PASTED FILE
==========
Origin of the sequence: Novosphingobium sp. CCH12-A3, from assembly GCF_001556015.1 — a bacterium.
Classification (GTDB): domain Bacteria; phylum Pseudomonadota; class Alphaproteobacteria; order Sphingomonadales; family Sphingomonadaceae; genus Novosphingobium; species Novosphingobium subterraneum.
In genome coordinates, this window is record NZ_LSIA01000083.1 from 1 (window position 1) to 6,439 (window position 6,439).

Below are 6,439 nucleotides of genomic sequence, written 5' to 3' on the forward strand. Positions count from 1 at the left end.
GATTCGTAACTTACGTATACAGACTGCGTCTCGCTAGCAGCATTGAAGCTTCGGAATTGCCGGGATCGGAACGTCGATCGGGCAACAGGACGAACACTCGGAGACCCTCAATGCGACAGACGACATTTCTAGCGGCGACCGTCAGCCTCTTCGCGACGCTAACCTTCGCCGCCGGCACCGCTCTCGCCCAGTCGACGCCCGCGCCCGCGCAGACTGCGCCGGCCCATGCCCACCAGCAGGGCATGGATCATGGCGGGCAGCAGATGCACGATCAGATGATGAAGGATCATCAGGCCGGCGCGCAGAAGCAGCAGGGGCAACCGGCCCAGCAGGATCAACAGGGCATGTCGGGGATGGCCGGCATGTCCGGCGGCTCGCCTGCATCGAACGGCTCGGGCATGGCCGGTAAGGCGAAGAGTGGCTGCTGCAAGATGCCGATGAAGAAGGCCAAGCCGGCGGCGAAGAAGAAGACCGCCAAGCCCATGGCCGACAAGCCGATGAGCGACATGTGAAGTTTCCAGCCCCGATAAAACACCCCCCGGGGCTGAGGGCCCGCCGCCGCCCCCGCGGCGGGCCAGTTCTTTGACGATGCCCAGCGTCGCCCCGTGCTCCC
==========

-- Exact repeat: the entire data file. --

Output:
Origin of the sequence: Novosphingobium sp. CCH12-A3, from assembly GCF_001556015.1 — a bacterium.
Classification (GTDB): domain Bacteria; phylum Pseudomonadota; class Alphaproteobacteria; order Sphingomonadales; family Sphingomonadaceae; genus Novosphingobium; species Novosphingobium subterraneum.
In genome coordinates, this window is record NZ_LSIA01000083.1 from 1 (window position 1) to 6,439 (window position 6,439).

Below are 6,439 nucleotides of genomic sequence, written 5' to 3' on the forward strand. Positions count from 1 at the left end.
GATTCGTAACTTACGTATACAGACTGCGTCTCGCTAGCAGCATTGAAGCTTCGGAATTGCCGGGATCGGAACGTCGATCGGGCAACAGGACGAACACTCGGAGACCCTCAATGCGACAGACGACATTTCTAGCGGCGACCGTCAGCCTCTTCGCGACGCTAACCTTCGCCGCCGGCACCGCTCTCGCCCAGTCGACGCCCGCGCCCGCGCAGACTGCGCCGGCCCATGCCCACCAGCAGGGCATGGATCATGGCGGGCAGCAGATGCACGATCAGATGATGAAGGATCATCAGGCCGGCGCGCAGAAGCAGCAGGGGCAACCGGCCCAGCAGGATCAACAGGGCATGTCGGGGATGGCCGGCATGTCCGGCGGCTCGCCTGCATCGAACGGCTCGGGCATGGCCGGTAAGGCGAAGAGTGGCTGCTGCAAGATGCCGATGAAGAAGGCCAAGCCGGCGGCGAAGAAGAAGACCGCCAAGCCCATGGCCGACAAGCCGATGAGCGACATGTGAAGTTTCCAGCCCCGATAAAACACCCCCCGGGGCTGAGGGCCCGCCGCCGCCCCCGCGGCGGGCCAGTTCTTTGACGATGCCCAGCGTCGCCCCGTGCTCCC